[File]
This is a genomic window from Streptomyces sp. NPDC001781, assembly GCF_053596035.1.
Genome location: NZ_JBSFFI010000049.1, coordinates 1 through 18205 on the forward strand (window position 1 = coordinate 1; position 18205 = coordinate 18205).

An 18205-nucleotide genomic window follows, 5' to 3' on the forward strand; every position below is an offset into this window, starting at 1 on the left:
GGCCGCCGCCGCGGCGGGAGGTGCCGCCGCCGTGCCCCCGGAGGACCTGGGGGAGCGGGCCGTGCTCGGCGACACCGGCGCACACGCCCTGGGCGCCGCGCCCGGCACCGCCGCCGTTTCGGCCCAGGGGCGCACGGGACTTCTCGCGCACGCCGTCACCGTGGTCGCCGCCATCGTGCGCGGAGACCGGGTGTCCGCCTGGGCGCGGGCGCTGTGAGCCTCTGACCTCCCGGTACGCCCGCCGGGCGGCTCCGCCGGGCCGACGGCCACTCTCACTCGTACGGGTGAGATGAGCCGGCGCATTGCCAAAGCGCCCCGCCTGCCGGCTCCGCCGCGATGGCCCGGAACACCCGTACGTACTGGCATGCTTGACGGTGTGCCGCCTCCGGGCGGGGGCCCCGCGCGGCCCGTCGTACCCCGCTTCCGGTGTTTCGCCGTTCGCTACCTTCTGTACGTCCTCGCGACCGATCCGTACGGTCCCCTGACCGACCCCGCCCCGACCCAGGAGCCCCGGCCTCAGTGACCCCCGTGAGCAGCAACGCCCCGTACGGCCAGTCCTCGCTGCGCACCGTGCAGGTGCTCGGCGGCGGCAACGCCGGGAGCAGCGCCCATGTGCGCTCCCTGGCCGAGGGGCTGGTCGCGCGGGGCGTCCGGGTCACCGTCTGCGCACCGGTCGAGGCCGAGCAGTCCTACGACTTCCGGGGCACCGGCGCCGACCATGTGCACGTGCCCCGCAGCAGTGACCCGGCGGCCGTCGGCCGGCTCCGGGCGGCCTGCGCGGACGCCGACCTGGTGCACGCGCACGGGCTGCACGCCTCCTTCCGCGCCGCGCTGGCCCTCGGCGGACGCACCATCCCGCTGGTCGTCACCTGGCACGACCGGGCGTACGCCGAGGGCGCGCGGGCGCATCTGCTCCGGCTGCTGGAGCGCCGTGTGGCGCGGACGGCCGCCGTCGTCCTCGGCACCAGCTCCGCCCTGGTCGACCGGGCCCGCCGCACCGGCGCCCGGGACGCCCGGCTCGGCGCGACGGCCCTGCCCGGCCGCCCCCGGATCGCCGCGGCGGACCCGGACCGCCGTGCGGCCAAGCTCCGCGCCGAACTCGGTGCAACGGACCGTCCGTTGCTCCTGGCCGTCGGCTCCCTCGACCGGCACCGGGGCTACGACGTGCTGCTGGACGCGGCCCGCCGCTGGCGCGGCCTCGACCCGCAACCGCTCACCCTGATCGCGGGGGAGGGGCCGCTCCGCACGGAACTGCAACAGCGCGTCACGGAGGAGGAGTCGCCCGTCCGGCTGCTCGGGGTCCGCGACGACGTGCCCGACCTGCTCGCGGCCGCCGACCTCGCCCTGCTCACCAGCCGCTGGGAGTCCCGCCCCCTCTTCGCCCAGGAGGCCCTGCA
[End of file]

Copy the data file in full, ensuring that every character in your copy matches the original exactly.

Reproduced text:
This is a genomic window from Streptomyces sp. NPDC001781, assembly GCF_053596035.1.
Genome location: NZ_JBSFFI010000049.1, coordinates 1 through 18205 on the forward strand (window position 1 = coordinate 1; position 18205 = coordinate 18205).

An 18205-nucleotide genomic window follows, 5' to 3' on the forward strand; every position below is an offset into this window, starting at 1 on the left:
GGCCGCCGCCGCGGCGGGAGGTGCCGCCGCCGTGCCCCCGGAGGACCTGGGGGAGCGGGCCGTGCTCGGCGACACCGGCGCACACGCCCTGGGCGCCGCGCCCGGCACCGCCGCCGTTTCGGCCCAGGGGCGCACGGGACTTCTCGCGCACGCCGTCACCGTGGTCGCCGCCATCGTGCGCGGAGACCGGGTGTCCGCCTGGGCGCGGGCGCTGTGAGCCTCTGACCTCCCGGTACGCCCGCCGGGCGGCTCCGCCGGGCCGACGGCCACTCTCACTCGTACGGGTGAGATGAGCCGGCGCATTGCCAAAGCGCCCCGCCTGCCGGCTCCGCCGCGATGGCCCGGAACACCCGTACGTACTGGCATGCTTGACGGTGTGCCGCCTCCGGGCGGGGGCCCCGCGCGGCCCGTCGTACCCCGCTTCCGGTGTTTCGCCGTTCGCTACCTTCTGTACGTCCTCGCGACCGATCCGTACGGTCCCCTGACCGACCCCGCCCCGACCCAGGAGCCCCGGCCTCAGTGACCCCCGTGAGCAGCAACGCCCCGTACGGCCAGTCCTCGCTGCGCACCGTGCAGGTGCTCGGCGGCGGCAACGCCGGGAGCAGCGCCCATGTGCGCTCCCTGGCCGAGGGGCTGGTCGCGCGGGGCGTCCGGGTCACCGTCTGCGCACCGGTCGAGGCCGAGCAGTCCTACGACTTCCGGGGCACCGGCGCCGACCATGTGCACGTGCCCCGCAGCAGTGACCCGGCGGCCGTCGGCCGGCTCCGGGCGGCCTGCGCGGACGCCGACCTGGTGCACGCGCACGGGCTGCACGCCTCCTTCCGCGCCGCGCTGGCCCTCGGCGGACGCACCATCCCGCTGGTCGTCACCTGGCACGACCGGGCGTACGCCGAGGGCGCGCGGGCGCATCTGCTCCGGCTGCTGGAGCGCCGTGTGGCGCGGACGGCCGCCGTCGTCCTCGGCACCAGCTCCGCCCTGGTCGACCGGGCCCGCCGCACCGGCGCCCGGGACGCCCGGCTCGGCGCGACGGCCCTGCCCGGCCGCCCCCGGATCGCCGCGGCGGACCCGGACCGCCGTGCGGCCAAGCTCCGCGCCGAACTCGGTGCAACGGACCGTCCGTTGCTCCTGGCCGTCGGCTCCCTCGACCGGCACCGGGGCTACGACGTGCTGCTGGACGCGGCCCGCCGCTGGCGCGGCCTCGACCCGCAACCGCTCACCCTGATCGCGGGGGAGGGGCCGCTCCGCACGGAACTGCAACAGCGCGTCACGGAGGAGGAGTCGCCCGTCCGGCTGCTCGGGGTCCGCGACGACGTGCCCGACCTGCTCGCGGCCGCCGACCTCGCCCTGCTCACCAGCCGCTGGGAGTCCCGCCCCCTCTTCGCCCAGGAGGCCCTGCA